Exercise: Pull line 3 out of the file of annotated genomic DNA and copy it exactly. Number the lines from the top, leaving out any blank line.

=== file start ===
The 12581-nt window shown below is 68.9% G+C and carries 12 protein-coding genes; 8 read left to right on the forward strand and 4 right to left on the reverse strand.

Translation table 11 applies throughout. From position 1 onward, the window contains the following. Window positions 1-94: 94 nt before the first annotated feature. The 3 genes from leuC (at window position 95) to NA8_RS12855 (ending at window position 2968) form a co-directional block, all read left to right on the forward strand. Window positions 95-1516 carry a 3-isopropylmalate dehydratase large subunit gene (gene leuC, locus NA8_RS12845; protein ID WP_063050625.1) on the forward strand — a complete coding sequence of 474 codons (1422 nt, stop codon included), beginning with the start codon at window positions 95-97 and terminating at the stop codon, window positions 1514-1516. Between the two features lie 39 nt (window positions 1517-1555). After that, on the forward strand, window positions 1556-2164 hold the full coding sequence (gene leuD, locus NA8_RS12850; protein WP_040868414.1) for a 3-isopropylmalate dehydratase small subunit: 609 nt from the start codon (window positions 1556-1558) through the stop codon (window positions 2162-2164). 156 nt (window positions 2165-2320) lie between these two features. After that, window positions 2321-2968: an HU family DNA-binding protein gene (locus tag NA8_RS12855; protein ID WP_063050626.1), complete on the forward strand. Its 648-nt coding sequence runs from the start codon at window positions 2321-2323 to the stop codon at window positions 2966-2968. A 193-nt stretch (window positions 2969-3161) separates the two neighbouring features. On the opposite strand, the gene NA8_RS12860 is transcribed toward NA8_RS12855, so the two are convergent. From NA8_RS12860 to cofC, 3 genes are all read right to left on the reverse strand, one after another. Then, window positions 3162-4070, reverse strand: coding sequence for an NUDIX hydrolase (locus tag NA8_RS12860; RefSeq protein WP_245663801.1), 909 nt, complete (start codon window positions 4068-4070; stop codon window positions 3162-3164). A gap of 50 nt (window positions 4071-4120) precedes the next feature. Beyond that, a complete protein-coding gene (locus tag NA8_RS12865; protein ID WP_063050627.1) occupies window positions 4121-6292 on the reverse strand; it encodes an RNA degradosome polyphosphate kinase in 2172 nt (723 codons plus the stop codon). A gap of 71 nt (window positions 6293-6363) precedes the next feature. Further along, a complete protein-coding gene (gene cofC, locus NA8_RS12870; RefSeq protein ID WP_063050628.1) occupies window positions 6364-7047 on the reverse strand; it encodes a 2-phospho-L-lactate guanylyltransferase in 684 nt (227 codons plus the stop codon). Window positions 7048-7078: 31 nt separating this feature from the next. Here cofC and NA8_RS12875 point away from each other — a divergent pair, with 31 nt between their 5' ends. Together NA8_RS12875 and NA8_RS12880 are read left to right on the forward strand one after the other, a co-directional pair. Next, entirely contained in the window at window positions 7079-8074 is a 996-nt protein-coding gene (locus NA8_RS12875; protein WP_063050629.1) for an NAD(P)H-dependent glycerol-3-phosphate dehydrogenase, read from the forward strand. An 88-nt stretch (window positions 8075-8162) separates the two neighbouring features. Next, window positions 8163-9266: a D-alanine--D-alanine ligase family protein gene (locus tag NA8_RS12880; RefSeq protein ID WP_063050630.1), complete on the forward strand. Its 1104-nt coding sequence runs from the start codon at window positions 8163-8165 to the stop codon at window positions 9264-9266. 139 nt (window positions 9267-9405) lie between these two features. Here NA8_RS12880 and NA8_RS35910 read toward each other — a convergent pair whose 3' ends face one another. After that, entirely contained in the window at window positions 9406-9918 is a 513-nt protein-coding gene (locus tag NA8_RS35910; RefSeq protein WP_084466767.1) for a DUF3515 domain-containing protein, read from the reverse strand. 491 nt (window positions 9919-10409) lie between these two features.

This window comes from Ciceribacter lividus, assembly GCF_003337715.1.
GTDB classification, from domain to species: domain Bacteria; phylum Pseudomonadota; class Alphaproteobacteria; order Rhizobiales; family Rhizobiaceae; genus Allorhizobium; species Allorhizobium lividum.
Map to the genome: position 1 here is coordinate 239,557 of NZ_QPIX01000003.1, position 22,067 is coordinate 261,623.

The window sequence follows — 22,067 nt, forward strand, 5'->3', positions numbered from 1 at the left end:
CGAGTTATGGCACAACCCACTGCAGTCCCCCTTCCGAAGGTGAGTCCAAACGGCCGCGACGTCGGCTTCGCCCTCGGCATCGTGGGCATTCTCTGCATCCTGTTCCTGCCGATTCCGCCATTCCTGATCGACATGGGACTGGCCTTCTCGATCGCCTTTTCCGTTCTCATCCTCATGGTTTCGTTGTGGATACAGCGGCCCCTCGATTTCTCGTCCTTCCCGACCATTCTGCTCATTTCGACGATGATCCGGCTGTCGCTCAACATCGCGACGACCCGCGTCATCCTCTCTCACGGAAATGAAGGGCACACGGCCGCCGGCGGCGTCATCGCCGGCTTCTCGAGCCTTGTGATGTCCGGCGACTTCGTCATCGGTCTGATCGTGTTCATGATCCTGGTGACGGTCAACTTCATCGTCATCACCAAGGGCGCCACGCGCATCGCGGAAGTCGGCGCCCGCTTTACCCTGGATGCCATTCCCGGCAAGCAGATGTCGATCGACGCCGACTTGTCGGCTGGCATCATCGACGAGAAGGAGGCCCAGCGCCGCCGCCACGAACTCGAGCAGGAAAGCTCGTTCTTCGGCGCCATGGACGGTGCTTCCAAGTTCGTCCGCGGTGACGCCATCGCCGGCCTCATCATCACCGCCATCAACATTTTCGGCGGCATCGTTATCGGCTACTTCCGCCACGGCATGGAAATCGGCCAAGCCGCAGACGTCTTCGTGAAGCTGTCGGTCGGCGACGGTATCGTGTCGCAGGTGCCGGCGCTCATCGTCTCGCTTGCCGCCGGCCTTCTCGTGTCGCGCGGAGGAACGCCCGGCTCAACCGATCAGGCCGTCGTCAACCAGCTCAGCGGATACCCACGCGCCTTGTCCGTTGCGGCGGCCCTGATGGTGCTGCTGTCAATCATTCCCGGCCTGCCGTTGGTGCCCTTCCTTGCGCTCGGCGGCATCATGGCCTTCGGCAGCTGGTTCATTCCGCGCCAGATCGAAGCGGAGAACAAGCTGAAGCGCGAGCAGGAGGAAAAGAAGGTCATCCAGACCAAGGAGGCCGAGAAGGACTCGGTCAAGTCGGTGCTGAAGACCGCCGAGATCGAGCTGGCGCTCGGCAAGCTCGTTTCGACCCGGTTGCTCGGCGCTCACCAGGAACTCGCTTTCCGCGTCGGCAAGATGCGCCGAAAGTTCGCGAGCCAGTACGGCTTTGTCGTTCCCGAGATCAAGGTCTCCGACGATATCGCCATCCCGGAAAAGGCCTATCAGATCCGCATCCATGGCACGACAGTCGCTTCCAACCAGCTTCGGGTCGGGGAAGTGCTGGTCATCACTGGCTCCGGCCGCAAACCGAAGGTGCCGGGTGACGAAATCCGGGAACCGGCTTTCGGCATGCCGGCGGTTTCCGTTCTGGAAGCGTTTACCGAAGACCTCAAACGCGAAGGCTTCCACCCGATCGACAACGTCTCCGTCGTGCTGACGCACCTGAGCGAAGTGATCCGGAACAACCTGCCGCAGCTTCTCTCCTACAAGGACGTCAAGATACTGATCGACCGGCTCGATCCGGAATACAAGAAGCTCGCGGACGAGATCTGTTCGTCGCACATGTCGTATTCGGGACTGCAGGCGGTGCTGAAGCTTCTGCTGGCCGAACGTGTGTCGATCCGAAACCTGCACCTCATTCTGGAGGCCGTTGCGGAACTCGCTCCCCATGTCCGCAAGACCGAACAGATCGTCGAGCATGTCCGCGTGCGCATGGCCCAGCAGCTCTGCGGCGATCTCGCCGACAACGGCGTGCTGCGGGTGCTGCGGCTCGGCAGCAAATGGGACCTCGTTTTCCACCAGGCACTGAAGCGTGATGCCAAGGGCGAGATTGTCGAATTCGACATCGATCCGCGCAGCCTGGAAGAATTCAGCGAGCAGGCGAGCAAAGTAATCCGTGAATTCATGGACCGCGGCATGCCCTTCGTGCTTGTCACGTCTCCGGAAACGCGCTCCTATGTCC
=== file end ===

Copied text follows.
This window comes from Ciceribacter lividus, assembly GCF_003337715.1.